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Things are on the move at the Australian Wooden Boat Festival

by AWBF 15 Feb 02:25 UTC 5-8 February 2021
The timbers that built Tasmania © Australian Wooden Boat Festival

It's been a busy summer on the water! Just last weekend the good people of Oyster Cove invited wooden boats of all shapes and sizes in for three days of races and camaraderie at the Kettering Wooden Boat rally, with the D classes having a very good showing.

Meanwhile, on the north island, the Paynesville Classic Boat Rally will kick off at the end of the month and the Geelong Wooden Boat Festival just a week after that. We'll also let you in on a little secret: EOI's are closed for the Classic and Wooden Boat Festival in Sydney, but word is that they're accepting late entries at . So get in quick.

The timbers that built Tasmania

A major focus of the 2021 Festival will be to celebrate the special place of Tasmanian timbers at the heart of Australian boatbuilding. For over a hundred and fifty years, King Billy Pine, Huon Pine and Celery Top fuelled the industry of Tasmania. Boat yards across the state, from Sarah Island to Cygnet, produced hulking ships of commerce at an incredible rate. Built to carry goods between the far flung settlements of Tasmania, and to every corner of the globe, this era cemented Tasmania's reputation as an international maritime centre.

Over time the timber supply dwindled and the waterways lost their dominance at the centre of travel and commerce. Other materials became more viable and boatbuilding shifted to other parts of the country. Nevertheless, Tasmania is still home to the timbers that spawned the maritime culture that remains to this day. From generations-old sawmills to the depths of Lake Pieman, these near-magical trees are still a major part of our heritage.

Tasmanian Special Timbers was created in the mid 1990's to amalgamate the combined 150 years of experience of the Bradshaw and Morrison families. It is one of only three sawmills in the state (and therefore in the world) with a license to access Huon pine sawlogs, and has been a reliable supplier of boat building timbers for generations.

Randal Morrison is co-owner and explains that Huon pine trees are no longer being cut down, and the only timber that can be legally accessed is through salvage operations overseen by Sustainable Timbers Tasmania (formerly Forestry Tasmania).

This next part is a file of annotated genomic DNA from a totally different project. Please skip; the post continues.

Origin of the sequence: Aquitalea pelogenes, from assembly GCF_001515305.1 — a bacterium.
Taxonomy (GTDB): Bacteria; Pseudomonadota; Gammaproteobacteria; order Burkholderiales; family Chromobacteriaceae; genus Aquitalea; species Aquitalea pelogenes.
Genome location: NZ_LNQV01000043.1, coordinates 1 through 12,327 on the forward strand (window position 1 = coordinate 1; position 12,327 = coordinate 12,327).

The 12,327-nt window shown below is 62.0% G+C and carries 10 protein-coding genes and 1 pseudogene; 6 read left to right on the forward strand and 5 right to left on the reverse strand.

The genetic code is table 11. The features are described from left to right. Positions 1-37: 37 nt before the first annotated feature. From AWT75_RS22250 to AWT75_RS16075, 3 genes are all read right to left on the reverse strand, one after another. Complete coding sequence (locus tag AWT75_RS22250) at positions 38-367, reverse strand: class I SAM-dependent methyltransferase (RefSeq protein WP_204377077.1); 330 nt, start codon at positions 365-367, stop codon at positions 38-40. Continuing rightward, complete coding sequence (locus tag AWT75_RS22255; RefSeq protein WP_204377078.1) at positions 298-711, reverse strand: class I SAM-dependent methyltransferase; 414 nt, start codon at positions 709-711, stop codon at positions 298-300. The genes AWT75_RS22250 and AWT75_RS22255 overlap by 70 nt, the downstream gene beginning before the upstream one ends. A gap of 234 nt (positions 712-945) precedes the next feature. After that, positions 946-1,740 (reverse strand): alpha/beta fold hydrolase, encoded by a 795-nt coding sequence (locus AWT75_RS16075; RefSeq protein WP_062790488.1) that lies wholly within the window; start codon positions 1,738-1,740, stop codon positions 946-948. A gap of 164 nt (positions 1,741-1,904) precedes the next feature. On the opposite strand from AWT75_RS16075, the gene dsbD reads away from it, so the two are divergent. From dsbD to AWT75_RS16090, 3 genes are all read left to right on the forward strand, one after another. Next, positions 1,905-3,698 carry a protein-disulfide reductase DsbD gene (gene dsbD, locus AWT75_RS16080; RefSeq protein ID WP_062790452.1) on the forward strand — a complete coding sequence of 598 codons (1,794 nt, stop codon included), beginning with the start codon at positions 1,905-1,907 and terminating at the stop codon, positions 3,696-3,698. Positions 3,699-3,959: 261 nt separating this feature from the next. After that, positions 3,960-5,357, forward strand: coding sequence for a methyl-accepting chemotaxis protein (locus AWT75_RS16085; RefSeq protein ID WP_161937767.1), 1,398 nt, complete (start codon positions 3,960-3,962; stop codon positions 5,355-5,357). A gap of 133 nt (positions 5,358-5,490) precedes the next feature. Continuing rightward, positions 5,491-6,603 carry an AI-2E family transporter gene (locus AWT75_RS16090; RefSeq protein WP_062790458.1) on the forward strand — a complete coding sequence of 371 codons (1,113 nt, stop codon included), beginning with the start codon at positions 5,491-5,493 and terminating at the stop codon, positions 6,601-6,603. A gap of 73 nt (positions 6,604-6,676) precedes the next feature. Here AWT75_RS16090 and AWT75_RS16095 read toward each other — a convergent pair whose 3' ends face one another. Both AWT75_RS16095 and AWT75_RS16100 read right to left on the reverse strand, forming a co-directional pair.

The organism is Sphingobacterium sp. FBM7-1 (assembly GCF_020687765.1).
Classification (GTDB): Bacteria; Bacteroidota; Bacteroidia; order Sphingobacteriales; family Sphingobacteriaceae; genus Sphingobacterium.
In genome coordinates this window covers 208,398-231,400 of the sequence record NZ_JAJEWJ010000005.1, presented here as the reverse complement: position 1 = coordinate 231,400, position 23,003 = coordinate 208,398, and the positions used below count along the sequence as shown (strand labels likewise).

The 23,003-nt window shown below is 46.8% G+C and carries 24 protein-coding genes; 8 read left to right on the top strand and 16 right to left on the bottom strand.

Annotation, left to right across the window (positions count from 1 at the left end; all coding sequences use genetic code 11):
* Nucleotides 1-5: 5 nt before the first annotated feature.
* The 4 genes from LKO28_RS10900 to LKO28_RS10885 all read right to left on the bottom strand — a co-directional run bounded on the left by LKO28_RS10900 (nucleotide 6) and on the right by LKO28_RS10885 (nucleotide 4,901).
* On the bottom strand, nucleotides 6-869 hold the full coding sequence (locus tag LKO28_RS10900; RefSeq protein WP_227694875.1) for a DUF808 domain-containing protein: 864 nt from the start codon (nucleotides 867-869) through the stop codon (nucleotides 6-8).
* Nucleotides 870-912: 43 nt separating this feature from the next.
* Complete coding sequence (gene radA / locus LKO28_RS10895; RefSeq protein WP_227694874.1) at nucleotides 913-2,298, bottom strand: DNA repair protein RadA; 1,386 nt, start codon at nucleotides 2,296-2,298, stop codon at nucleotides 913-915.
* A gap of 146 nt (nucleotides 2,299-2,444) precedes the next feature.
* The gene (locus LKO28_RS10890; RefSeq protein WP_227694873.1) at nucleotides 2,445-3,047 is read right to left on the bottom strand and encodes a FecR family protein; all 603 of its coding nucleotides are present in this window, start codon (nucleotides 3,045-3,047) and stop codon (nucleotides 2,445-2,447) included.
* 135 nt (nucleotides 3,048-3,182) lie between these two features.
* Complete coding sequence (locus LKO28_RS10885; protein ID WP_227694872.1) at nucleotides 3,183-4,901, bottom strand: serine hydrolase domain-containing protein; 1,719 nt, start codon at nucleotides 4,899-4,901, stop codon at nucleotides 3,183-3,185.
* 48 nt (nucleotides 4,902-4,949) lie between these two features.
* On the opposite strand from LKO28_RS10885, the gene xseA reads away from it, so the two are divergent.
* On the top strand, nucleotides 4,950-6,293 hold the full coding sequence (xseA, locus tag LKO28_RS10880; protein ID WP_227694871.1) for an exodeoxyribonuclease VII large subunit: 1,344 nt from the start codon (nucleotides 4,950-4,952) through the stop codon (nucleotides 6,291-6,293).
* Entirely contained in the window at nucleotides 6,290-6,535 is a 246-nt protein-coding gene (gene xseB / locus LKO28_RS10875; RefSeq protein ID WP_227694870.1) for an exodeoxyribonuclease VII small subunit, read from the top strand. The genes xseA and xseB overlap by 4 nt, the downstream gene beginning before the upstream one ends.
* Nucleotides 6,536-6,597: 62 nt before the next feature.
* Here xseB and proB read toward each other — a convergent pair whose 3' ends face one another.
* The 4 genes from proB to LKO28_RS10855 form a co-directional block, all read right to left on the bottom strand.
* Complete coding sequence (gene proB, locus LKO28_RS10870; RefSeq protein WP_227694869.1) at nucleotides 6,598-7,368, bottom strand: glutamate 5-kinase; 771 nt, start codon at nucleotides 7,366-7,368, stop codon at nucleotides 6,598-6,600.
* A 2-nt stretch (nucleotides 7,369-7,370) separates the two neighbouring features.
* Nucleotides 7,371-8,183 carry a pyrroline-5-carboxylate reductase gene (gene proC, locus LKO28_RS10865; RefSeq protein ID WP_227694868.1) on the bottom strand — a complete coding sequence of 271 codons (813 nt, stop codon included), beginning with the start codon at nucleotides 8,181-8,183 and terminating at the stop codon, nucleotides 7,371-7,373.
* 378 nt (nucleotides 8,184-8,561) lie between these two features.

One notable operation began in 2007 when a huge flood moved a logjam in the Rocky Sprent River, (a tributary of the Gordon) dislodging timber which had been cut by Randal's father and uncles mainly before WW11, and releasing them from their suspended animation.

A five year combined Forestry and Parks & Wildlife salvage operation retrieved a total of 2,200 tonnes of Huon pine logs, which are now nestling in the stockpile awaiting the next stage of their journey. The phenomenal anti-rot properties of Huon pine pine - courtesy of the methyl eugenol oil it contains - means that the logs can lie on or under the ground for decades, centuries and millennia without deteriorating.

Unfortunately, these salvage operations are becoming less frequent and less bountiful. However, the demand remains high and boat-builders are having a harder time accessing this unique resource. And it is this scarcity that has driven some on the most ambitious salvage operations ever conducted.

In the tannin-steeped depths of Lake Pieman there stands a dark forest 30 metres under the water's surface. There is not much Huon Pine still standing in the Pieman, but the company Hydrowood has discovered a world of Sassafras, Myrtle, Blackwood, and Celery Top.

Day after day a large steel barge moves along the surface of the Pieman, with a 45-tonne excavator chained to its surface. A custom claw on the end of the excavator arm plunges into the water and latches onto still-intact logs, up to 9 metres below the surface. Once the claw has a firm grip, a chainsaw whips out of the claw and makes a cut.

Repeat the process and few times, and before you know it you've got a giant log of Celery Top slamming down on the steel barge, the heavy clang reverberating out over the forest.

There are only two places in the world that run an operation like this, so the learning curve was steep. A few challenges and mishaps took place along the way, but eventually, in conjunction with UTAS, Hydrowood was able to refine their extraction, preparation and sawing practice. It now provides some of the most sought-after timber on the market today.

The Festival looks forward to working with Tasmanian Special Timbers and Hydrowood to give festival-goers a look, feel and smell of some of these iconic tree species. After all, without wood, there are no wooden boats.

The specialty timbers industry supports various artisans such as Craig Howard of Heritage Furniture, a regular exhibitor at the festival's Maritime Marketplace in PW1 Shed. We'll be highlighting more artisans and craftspeople in the lead up to the Festival.

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